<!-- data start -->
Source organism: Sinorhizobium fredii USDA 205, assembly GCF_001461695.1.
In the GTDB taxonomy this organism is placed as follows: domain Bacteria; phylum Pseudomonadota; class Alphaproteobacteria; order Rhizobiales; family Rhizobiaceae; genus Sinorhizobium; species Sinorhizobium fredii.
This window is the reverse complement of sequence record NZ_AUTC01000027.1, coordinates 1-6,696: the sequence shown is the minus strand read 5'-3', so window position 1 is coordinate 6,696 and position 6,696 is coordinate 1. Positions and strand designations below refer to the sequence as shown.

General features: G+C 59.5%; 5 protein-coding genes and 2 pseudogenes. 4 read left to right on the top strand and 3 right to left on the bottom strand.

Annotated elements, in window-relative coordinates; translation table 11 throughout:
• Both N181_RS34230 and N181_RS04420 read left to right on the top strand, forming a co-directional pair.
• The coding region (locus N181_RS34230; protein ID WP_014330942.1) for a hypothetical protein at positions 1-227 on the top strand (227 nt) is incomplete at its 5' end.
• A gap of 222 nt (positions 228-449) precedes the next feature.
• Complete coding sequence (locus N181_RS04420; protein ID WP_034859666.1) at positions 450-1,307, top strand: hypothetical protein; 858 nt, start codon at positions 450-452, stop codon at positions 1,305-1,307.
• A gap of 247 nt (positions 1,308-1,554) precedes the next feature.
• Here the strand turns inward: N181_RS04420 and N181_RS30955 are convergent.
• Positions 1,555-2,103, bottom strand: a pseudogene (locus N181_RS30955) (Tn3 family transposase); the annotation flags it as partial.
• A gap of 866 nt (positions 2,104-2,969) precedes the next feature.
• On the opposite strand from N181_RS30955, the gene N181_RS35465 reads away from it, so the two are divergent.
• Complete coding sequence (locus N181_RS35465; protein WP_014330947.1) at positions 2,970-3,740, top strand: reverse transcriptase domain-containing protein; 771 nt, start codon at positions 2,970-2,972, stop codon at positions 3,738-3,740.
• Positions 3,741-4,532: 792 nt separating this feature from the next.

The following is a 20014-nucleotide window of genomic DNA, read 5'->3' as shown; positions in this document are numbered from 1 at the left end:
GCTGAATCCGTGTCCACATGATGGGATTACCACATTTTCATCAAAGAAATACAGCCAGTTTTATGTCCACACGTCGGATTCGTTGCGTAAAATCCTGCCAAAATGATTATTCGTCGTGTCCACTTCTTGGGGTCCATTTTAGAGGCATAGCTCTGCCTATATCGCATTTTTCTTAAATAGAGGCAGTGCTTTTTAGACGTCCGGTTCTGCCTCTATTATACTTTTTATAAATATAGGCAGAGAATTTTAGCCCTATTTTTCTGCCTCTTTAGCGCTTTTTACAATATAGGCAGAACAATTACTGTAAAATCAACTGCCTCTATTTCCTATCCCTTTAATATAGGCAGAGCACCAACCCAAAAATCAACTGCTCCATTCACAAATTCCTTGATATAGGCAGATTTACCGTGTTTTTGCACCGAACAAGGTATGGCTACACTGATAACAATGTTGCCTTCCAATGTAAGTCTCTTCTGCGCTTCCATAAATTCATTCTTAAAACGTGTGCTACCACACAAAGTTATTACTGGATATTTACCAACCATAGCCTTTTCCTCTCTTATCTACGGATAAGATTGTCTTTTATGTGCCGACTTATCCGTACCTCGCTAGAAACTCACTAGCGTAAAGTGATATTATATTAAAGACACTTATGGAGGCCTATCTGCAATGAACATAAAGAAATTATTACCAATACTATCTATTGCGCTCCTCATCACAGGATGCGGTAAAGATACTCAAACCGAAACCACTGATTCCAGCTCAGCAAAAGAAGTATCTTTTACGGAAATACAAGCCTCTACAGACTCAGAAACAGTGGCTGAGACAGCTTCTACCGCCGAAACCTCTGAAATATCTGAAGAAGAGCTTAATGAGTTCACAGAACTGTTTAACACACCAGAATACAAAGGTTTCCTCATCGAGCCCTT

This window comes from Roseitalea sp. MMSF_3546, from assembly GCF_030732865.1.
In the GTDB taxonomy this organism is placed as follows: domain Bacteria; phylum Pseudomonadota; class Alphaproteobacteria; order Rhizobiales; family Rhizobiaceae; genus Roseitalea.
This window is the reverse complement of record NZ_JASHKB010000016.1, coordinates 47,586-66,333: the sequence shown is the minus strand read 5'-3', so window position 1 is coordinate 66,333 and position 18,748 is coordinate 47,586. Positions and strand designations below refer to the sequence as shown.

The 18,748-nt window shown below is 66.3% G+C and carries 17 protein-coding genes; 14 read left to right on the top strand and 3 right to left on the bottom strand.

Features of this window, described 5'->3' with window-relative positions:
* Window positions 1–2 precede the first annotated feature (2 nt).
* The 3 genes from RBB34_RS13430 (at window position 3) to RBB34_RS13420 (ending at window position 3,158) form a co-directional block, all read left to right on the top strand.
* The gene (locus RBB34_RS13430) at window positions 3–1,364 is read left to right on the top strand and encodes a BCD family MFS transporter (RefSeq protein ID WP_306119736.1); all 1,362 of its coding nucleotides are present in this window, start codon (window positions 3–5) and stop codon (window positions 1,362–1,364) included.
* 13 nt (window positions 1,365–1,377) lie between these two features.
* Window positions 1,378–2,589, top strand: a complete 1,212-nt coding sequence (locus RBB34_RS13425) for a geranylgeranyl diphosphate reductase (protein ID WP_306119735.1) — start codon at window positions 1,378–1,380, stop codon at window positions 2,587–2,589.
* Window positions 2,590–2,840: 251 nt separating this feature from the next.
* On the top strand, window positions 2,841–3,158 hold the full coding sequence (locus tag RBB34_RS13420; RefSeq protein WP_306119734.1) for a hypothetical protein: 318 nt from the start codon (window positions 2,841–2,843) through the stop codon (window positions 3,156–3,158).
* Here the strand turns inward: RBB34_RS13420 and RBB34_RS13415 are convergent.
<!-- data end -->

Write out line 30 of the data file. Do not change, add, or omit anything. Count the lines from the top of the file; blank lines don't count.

* On the top strand, window positions 2,841–3,158 hold the full coding sequence (locus tag RBB34_RS13420; RefSeq protein WP_306119734.1) for a hypothetical protein: 318 nt from the start codon (window positions 2,841–2,843) through the stop codon (window positions 3,156–3,158).